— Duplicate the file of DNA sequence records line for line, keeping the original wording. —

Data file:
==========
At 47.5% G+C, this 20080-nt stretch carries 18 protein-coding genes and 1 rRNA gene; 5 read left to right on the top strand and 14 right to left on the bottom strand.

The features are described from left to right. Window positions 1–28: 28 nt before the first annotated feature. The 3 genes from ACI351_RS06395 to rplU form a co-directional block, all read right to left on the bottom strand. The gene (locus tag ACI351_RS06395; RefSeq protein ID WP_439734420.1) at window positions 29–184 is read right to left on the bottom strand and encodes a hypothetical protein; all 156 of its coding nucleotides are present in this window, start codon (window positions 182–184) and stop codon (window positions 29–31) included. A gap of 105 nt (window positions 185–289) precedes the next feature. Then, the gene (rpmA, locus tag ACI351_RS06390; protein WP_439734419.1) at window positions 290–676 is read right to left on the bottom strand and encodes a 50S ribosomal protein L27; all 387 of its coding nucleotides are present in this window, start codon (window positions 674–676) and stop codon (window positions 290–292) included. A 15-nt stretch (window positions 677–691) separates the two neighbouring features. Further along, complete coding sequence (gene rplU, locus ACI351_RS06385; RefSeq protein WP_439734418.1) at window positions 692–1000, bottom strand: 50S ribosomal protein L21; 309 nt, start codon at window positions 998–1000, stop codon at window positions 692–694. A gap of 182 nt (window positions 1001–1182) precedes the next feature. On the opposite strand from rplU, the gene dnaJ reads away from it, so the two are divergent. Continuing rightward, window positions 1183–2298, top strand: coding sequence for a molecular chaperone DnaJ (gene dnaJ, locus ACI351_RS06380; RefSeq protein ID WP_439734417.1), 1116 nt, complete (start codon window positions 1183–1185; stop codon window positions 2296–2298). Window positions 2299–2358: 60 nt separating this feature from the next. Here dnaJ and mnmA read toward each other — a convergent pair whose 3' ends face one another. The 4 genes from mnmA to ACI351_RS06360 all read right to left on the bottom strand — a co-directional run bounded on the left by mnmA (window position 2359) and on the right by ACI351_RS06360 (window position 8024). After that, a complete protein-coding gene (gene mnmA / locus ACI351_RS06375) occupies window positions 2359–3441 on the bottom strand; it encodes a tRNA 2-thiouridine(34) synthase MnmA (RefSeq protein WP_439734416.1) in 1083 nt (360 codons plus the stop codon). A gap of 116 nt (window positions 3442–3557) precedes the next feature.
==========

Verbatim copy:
At 47.5% G+C, this 20080-nt stretch carries 18 protein-coding genes and 1 rRNA gene; 5 read left to right on the top strand and 14 right to left on the bottom strand.

The features are described from left to right. Window positions 1–28: 28 nt before the first annotated feature. The 3 genes from ACI351_RS06395 to rplU form a co-directional block, all read right to left on the bottom strand. The gene (locus tag ACI351_RS06395; RefSeq protein ID WP_439734420.1) at window positions 29–184 is read right to left on the bottom strand and encodes a hypothetical protein; all 156 of its coding nucleotides are present in this window, start codon (window positions 182–184) and stop codon (window positions 29–31) included. A gap of 105 nt (window positions 185–289) precedes the next feature. Then, the gene (rpmA, locus tag ACI351_RS06390; protein WP_439734419.1) at window positions 290–676 is read right to left on the bottom strand and encodes a 50S ribosomal protein L27; all 387 of its coding nucleotides are present in this window, start codon (window positions 674–676) and stop codon (window positions 290–292) included. A 15-nt stretch (window positions 677–691) separates the two neighbouring features. Further along, complete coding sequence (gene rplU, locus ACI351_RS06385; RefSeq protein WP_439734418.1) at window positions 692–1000, bottom strand: 50S ribosomal protein L21; 309 nt, start codon at window positions 998–1000, stop codon at window positions 692–694. A gap of 182 nt (window positions 1001–1182) precedes the next feature. On the opposite strand from rplU, the gene dnaJ reads away from it, so the two are divergent. Continuing rightward, window positions 1183–2298, top strand: coding sequence for a molecular chaperone DnaJ (gene dnaJ, locus ACI351_RS06380; RefSeq protein ID WP_439734417.1), 1116 nt, complete (start codon window positions 1183–1185; stop codon window positions 2296–2298). Window positions 2299–2358: 60 nt separating this feature from the next. Here dnaJ and mnmA read toward each other — a convergent pair whose 3' ends face one another. The 4 genes from mnmA to ACI351_RS06360 all read right to left on the bottom strand — a co-directional run bounded on the left by mnmA (window position 2359) and on the right by ACI351_RS06360 (window position 8024). After that, a complete protein-coding gene (gene mnmA / locus ACI351_RS06375) occupies window positions 2359–3441 on the bottom strand; it encodes a tRNA 2-thiouridine(34) synthase MnmA (RefSeq protein WP_439734416.1) in 1083 nt (360 codons plus the stop codon). A gap of 116 nt (window positions 3442–3557) precedes the next feature.